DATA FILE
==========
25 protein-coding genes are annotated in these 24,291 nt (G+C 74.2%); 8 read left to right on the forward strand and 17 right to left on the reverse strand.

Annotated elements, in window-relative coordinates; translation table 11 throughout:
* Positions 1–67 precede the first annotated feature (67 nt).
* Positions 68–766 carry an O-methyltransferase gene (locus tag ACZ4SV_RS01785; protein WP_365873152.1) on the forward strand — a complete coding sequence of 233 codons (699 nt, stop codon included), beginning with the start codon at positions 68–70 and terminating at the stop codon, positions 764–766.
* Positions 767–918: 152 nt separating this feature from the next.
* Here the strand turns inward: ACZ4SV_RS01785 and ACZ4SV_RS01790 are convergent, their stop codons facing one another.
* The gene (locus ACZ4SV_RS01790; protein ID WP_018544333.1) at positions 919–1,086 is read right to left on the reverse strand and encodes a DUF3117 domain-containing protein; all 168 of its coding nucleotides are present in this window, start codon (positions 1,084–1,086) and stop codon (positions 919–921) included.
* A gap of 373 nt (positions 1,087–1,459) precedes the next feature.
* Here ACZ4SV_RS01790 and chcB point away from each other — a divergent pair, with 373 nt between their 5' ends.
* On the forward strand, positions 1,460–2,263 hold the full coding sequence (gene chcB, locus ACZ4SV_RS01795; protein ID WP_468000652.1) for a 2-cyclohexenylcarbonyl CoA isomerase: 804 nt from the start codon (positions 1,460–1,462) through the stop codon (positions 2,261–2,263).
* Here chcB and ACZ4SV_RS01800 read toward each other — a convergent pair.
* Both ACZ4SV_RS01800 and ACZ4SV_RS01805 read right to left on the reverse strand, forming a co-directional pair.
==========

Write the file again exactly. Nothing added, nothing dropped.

25 protein-coding genes are annotated in these 24,291 nt (G+C 74.2%); 8 read left to right on the forward strand and 17 right to left on the reverse strand.

Annotated elements, in window-relative coordinates; translation table 11 throughout:
* Positions 1–67 precede the first annotated feature (67 nt).
* Positions 68–766 carry an O-methyltransferase gene (locus tag ACZ4SV_RS01785; protein WP_365873152.1) on the forward strand — a complete coding sequence of 233 codons (699 nt, stop codon included), beginning with the start codon at positions 68–70 and terminating at the stop codon, positions 764–766.
* Positions 767–918: 152 nt separating this feature from the next.
* Here the strand turns inward: ACZ4SV_RS01785 and ACZ4SV_RS01790 are convergent, their stop codons facing one another.
* The gene (locus ACZ4SV_RS01790; protein ID WP_018544333.1) at positions 919–1,086 is read right to left on the reverse strand and encodes a DUF3117 domain-containing protein; all 168 of its coding nucleotides are present in this window, start codon (positions 1,084–1,086) and stop codon (positions 919–921) included.
* A gap of 373 nt (positions 1,087–1,459) precedes the next feature.
* Here ACZ4SV_RS01790 and chcB point away from each other — a divergent pair, with 373 nt between their 5' ends.
* On the forward strand, positions 1,460–2,263 hold the full coding sequence (gene chcB, locus ACZ4SV_RS01795; protein ID WP_468000652.1) for a 2-cyclohexenylcarbonyl CoA isomerase: 804 nt from the start codon (positions 1,460–1,462) through the stop codon (positions 2,261–2,263).
* Here chcB and ACZ4SV_RS01800 read toward each other — a convergent pair.
* Both ACZ4SV_RS01800 and ACZ4SV_RS01805 read right to left on the reverse strand, forming a co-directional pair.